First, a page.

The North is on the austerity front line. Susan Press, Calder Valley CLP, examines the numbers.
The archive film footage of unemployed workers marching from Jarrow to London in October 1936 is one of the most iconic images of the Great Depression. In the 1930s, radical writers like George Orwell and J B Priestley embarked on journeys around the country to observe first-hand the twin scourges of poverty and as they particularly affected the North.
Almost 80 years later, both might recognise the widening gap between the relative affluence of London and most of the South East and towns and cities north of Watford. The North has never quite recovered from Margaret Thatcher’s wilful destruction of its industrial and manufacturing base and decimation of mining communities in Yorkshire, Lancashire, Nottinghamshire and the North East. According to figures from the IPPR, between 1979 and 1987, at the height of Thatcherism, total employment fell by 1,357,000 in the North, whereas in the South it actually increased by 3,500.
Since 2010, David Cameron’s brand of ‘compassionate Conservatism’ has of course increased economic hardship and suffering right across the UK as the Government’s austerity measures and cuts take their toll. The Trussell Trust, one of the organisations which has pioneered food banks, estimates that some 13 million people in the UK are currently living below the poverty line. But, as in previous decades, it is apparently the North which is being hardest hit.
Across the country, more than 350,000 people received aid from food banks in a six month period this year – three times the number in the same period of 2012. But in the North East an eight-fold explosion in the use of food banks has been revealed by the Trussell Trust. More than 20,000 people received a three day aid package in just six months in the North East and North Yorkshire
There are currently seven food distribution centres up and running in the North East and Cumbria, in Sunderland, Durham, Billingham, Darlington, Peterlee, Whitehaven and Cockermouth. Demand is such that another seven are expected to open in the coming months in Middlesborough, Redcar, Hartlepool, Morpeth, Gateshead and two locations in Newcastle.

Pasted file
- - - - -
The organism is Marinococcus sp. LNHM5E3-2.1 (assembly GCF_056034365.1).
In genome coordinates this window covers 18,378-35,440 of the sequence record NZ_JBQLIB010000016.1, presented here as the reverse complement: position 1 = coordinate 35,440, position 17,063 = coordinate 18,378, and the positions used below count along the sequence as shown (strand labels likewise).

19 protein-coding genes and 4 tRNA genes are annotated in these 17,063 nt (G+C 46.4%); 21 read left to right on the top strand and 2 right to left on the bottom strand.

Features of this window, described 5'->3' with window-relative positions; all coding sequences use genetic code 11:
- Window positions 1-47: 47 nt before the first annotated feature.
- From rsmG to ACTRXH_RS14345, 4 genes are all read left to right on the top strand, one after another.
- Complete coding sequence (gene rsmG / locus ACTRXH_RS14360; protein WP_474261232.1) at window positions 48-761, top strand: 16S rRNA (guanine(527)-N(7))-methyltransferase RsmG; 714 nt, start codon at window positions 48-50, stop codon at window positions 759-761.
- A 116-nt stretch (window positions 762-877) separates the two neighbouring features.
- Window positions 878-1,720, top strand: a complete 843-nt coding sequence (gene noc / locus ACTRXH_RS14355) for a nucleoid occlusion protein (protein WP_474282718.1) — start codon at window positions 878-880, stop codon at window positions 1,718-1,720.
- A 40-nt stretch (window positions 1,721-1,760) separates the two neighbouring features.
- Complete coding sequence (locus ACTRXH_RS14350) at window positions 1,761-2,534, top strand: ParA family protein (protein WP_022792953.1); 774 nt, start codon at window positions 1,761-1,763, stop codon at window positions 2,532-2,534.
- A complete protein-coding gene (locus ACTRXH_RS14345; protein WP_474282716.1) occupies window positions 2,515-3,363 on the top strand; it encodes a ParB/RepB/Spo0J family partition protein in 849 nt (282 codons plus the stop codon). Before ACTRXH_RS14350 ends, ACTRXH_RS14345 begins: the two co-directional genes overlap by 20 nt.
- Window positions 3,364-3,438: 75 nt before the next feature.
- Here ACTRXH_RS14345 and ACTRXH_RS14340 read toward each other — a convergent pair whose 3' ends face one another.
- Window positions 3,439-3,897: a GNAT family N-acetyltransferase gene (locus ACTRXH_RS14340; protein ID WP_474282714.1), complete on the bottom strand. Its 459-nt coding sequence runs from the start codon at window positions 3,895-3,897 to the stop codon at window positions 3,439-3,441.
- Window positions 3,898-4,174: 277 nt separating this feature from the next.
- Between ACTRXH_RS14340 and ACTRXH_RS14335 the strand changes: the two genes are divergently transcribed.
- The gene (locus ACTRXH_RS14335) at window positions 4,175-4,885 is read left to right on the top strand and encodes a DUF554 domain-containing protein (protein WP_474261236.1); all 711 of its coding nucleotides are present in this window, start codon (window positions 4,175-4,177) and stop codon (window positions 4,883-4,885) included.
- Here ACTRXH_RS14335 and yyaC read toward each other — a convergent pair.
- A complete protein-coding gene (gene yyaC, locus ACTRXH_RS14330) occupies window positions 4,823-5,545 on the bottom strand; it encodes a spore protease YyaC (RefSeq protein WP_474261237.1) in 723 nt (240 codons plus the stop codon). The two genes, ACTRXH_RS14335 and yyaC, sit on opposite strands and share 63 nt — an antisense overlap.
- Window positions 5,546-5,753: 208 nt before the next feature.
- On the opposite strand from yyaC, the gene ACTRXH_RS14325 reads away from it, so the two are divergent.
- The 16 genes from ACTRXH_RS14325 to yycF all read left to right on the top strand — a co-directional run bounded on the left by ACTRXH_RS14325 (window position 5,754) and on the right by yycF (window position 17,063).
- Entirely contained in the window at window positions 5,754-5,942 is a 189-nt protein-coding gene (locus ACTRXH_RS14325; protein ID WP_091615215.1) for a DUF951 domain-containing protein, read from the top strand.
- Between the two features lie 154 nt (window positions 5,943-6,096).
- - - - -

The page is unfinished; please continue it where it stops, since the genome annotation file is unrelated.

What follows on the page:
In my immediate vicinity, two food banks in Todmorden and Halifax are struggling to cope with the growing demand and volunteers are now supplying soup and cooked food as well as emergency aid packages to hundreds of people every week. The North and Midlands are also bearing the brunt of unemployment.
Latest figures from the DWP show the five areas with the worst statistics are Middlesborough, Liverpool, Hull, Birmingham and Wolverhampton. In the UK as a whole, 18% of households do not have anyone in work; in these unemployment hotspots it ranges from 27% to 30%. The areas with the fewest workless households are all in the South. Hampshire has the lowest percentage at 10.6% followed by North Northamptonshire (11.2) Buckinghamshire (11.3), West Sussex (11.3) and Surrey (11.4).
And, despite the talk of economic recovery, there is little sign of that in northern high streets. New retail data shows that 22 of the 25 strongest performing high streets are south of the Watford Gap – and 21 of the 25 worst performing are in the North, Midlands, or Wales. This includes a 37.1% vacancy rate in Morecambe, 30.8% in Runcorn and 29.9% in Blackpool.
Take a trip to typically depressed towns like Rochdale and Burnley in Lancashire and Halifax and Dewsbury in West Yorkshire, and it‘s a sad tale of Poundlands, pawn shops and payday loan companies profiteering from crippling debts. For those who can afford food – outlets like Farmfoods and Heron Foods are packed with people buying cheap tinned and frozen produce. Other empty retail outlets are occupied by charity shops or simply lie desolate. And while London’s house prices are rising at an 8.1% annual rate, in the North as a whole the average house price rise is 1%. The number of repossessions in the North was also 33% more than the South over the past year and 72% of towns in the North had repossession rates which were above the national average.
Even life itself is seemingly a victim of the North-South divide. According to Public Health England, around 153,000 people die prematurely each year in England, with three quarters of those deaths down to cancer, heart attacks or strokes, lung disease and liver disease. And which locations have the highest mortality rates of early deaths? Manchester, Liverpool and Salford.